Whether you’re working with an SEO specialist or a team of SEO virtual assistants helping you succeed with your homegrown SEO campaign, sharing SEO password is necessary. However, sharing a password via email can be tricky and risky, and you’ll never know what will happen to your login credentials once you send them to others.
When you ask them to take care of the details for sharing SEO passwords, they may have the best intentions, but accidents do happen. With cyber actors continually trying to take people’s login details, your login credentials may become accidentally compromised if one of the emails you’ve sent it to is hacked or exposed to the dark web.
How to Make Sharing SEO Password Safer?
LastPass is one of the current leaders in password-sharing apps/technologies, and they’ve been around long enough to develop better password protection than newer companies. LastPass also offers a feature where you can securely share a password from your dashboard with another person. First, go to Passwords, then press the Share icon.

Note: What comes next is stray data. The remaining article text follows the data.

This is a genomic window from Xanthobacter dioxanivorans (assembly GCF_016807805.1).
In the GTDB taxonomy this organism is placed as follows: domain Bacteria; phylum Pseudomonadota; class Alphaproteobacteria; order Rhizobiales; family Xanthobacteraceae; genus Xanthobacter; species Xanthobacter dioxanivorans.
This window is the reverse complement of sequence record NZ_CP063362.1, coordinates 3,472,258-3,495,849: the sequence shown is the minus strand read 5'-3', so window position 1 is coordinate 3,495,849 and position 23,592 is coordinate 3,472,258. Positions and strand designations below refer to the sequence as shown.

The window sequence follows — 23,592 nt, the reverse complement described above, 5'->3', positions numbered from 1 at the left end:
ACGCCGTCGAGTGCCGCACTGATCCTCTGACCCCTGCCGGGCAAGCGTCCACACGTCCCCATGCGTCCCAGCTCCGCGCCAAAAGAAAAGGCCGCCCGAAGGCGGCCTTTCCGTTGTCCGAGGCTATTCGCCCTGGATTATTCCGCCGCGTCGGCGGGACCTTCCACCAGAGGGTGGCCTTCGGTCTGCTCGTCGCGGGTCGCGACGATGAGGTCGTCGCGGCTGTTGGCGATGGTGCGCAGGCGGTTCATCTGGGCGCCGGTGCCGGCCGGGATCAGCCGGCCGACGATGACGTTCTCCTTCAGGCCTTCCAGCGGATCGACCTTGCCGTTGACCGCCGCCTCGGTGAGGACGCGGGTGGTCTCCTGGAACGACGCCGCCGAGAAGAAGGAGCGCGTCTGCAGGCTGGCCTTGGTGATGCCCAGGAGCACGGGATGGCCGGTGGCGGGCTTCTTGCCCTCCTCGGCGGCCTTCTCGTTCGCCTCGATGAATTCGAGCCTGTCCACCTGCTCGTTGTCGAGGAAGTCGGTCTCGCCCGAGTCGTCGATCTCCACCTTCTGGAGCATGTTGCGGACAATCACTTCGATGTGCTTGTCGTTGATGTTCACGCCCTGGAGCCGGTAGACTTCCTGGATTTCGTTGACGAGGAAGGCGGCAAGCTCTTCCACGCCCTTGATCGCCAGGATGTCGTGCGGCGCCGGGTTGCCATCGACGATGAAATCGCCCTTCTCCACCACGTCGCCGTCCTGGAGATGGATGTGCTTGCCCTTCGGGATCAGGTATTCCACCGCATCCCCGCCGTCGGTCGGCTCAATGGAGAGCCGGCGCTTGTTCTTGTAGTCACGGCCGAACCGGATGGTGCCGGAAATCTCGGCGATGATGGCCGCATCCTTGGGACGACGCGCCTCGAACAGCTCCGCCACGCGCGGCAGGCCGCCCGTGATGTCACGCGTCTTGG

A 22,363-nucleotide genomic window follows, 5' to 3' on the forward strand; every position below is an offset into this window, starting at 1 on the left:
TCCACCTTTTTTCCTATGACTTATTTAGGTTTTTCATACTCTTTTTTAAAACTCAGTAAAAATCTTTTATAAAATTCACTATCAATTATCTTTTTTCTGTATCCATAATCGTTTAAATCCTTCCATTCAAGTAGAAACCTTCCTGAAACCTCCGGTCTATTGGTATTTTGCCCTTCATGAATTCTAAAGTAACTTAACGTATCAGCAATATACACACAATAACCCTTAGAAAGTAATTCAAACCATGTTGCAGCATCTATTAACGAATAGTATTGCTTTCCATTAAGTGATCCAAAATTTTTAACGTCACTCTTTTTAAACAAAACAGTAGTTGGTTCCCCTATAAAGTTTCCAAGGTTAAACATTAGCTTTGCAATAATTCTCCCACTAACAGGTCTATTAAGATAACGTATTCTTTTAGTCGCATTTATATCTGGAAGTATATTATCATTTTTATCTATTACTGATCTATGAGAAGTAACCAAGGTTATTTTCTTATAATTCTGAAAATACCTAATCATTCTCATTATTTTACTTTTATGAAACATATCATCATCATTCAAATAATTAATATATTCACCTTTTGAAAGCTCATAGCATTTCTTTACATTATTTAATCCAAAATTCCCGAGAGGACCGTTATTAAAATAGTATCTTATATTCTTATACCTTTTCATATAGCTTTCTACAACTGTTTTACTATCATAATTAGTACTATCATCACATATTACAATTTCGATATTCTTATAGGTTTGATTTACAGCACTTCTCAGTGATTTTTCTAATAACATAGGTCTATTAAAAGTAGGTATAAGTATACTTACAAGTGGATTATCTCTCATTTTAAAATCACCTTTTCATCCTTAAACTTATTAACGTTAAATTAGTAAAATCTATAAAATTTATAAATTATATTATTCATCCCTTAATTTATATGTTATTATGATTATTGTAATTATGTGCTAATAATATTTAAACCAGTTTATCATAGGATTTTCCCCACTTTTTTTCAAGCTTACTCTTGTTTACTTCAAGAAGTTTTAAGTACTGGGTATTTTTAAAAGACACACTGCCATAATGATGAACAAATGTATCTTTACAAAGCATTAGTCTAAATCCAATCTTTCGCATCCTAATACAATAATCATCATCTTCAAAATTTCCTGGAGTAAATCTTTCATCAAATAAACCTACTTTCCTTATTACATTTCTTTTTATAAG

You can enable “Allow Recipient to View Password” if you want the other person to view the actual characters. While LastPass doesn’t know your password because the information is encrypted within the system, once it is decrypted after sharing, know that other password managers can capture and save the information.
And, of course, there are existing technologies out there that can also save these details when you are sharing SEO password. If you want to secure older passwords because you’ve been reusing them, we recommend generating a new password for your SEO tool websites so that even if someone captures your password, your other accounts are still safe.